where m is an integer of 2 to 8, n is an integer of 1 to 5; and m and n is in such a relation as m≧((6n+1)/4). These ion nonconductive solvents have a dipole moment of about 2 debyes as obtained by molecular orbital calculation. The non-aqueous solvent to be mixed with the ion nonconductive solvent from the viewpoint of increasing the compatibility also has a dipole moment of desirably about 2 debyes or less, but suitably up to 3 debyes at most.

In the following description of the present non-flammable liquid electrolyte, the fluorinated solvent will be hereinafter referred to as “non-flammable fluorinated solvent”.

The non-flammable fluorinated solvent for use in the present invention is at least one of solvents selected from perfluorobutyl methyl ether, perfluorobutyl ethyl ether, perfluoropentyl methyl ether, perfluoropentyl ethyl ether, perfluoroheptyl methyl ether, perfluoroheptyl ethyl ether, etc., where the first two are particularly preferable.

The non-aqueous solvent for use in the present invention is at least one of non-aqueous solvents selected from dimethyl carbonate, ethyl methyl carbonate, diethyl carbonate, methyl propyl carbonate, ethyl propyl carbonate, dipropyl carbonate, bis(trifluoroethyl) carbonate, bis(pentafluoropropyl) carbonate, trifluoroethyl methyl carbonate, pentafluoroethyl methyl carbonate, heptafluoropropyl methyl carbonate, perfluorobutyl methyl carbonate, trifluoroethyl ethyl carbonate, pentafluoroethyl ethyl carbonate, heptafluoropropyl ethyl carbonate, perfluorobutyl ethyl carbonate, etc., and fluorinated oligomers represented by the following general formula (2):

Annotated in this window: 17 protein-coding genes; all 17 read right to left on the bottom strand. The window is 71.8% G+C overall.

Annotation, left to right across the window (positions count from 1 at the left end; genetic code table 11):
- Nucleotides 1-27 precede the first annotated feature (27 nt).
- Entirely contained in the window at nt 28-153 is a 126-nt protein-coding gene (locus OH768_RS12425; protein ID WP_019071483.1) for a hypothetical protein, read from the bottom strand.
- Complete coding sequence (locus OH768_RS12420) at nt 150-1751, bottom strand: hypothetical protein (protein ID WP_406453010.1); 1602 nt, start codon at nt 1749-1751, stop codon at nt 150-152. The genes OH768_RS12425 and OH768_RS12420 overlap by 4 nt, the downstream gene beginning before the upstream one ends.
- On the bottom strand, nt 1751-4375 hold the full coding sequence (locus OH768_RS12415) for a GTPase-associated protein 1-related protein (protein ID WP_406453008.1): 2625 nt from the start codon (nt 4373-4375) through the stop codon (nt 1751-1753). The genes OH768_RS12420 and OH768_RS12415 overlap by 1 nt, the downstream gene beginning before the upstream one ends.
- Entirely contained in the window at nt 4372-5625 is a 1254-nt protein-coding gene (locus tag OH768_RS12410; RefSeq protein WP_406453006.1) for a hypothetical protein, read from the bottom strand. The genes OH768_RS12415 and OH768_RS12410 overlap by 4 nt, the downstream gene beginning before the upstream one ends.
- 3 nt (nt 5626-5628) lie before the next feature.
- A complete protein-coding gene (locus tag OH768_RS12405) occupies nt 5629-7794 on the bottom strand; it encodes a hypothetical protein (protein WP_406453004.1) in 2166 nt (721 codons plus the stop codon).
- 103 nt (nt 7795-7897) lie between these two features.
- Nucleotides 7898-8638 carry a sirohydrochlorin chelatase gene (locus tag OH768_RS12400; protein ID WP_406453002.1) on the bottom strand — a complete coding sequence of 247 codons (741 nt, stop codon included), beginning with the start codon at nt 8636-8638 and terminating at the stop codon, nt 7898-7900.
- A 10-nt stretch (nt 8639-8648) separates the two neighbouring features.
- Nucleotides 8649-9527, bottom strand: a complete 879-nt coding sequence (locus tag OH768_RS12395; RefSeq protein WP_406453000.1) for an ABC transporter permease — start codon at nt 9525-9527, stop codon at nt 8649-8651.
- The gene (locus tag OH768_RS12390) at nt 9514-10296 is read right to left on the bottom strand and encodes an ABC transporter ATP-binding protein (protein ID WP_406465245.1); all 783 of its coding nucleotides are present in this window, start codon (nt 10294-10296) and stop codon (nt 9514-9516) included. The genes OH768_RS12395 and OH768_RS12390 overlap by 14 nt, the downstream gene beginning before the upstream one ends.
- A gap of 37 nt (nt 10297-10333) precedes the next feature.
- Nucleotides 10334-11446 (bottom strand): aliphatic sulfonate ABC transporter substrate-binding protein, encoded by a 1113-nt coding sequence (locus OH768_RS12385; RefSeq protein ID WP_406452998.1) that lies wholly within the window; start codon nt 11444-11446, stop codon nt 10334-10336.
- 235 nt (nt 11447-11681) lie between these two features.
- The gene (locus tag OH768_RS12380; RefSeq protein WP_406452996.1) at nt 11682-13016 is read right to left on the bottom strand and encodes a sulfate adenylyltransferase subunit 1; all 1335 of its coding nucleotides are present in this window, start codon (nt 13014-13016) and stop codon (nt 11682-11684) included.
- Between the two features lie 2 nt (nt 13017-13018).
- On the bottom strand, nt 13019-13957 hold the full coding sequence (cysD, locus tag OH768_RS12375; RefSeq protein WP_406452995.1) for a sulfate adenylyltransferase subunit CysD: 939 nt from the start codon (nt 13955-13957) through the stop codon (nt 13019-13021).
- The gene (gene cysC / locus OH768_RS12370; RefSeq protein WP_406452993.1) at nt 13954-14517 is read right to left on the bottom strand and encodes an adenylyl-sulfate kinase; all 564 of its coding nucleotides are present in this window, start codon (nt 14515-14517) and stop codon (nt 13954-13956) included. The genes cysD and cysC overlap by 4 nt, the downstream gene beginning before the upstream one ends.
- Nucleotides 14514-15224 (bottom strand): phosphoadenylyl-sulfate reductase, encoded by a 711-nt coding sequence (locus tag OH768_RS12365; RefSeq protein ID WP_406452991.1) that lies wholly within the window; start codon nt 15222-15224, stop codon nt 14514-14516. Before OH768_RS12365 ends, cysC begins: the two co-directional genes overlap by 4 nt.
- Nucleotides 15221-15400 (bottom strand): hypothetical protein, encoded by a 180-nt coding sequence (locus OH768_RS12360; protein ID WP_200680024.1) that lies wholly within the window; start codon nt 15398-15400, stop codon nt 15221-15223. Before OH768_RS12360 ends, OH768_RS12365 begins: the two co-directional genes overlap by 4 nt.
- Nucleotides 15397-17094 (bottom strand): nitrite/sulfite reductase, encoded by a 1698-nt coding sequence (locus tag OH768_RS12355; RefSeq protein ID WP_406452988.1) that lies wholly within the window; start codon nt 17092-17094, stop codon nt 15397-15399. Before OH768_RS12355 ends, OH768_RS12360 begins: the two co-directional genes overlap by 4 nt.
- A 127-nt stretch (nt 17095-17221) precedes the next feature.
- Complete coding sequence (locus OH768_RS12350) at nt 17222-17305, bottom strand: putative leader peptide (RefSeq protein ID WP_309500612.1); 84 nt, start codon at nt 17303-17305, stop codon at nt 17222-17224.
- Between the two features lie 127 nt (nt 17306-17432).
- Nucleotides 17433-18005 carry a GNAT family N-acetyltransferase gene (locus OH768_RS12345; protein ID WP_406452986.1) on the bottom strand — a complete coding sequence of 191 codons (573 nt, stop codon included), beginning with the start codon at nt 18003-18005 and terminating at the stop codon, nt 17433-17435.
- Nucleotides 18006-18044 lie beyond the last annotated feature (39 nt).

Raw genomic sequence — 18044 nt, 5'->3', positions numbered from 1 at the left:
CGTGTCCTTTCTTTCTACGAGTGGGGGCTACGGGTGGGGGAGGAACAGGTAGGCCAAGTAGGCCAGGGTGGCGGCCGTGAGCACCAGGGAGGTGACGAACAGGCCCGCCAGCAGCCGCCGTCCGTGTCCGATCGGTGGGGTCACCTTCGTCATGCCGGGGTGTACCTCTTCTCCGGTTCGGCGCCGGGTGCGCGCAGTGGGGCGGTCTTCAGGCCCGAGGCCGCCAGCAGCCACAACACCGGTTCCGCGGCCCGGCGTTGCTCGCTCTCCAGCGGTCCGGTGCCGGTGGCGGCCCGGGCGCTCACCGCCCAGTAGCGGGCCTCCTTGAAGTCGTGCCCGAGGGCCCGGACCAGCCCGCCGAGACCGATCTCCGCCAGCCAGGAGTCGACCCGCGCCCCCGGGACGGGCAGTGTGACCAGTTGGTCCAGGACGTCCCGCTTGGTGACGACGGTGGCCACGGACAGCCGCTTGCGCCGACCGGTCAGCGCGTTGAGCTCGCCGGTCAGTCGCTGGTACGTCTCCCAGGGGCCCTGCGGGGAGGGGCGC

where p is an integer of 2 to 10, R1 is a hydrogen atom or an alkyl group having 1 to 3 carbon atoms; and R2 is an alkyl group having 1 to 3 carbon atoms, where their dipole moment is preferably not more than 3 debyes. A mixed solution of the fluorinated solvent and the ion conductive non-aqueous solvent form a compatible state.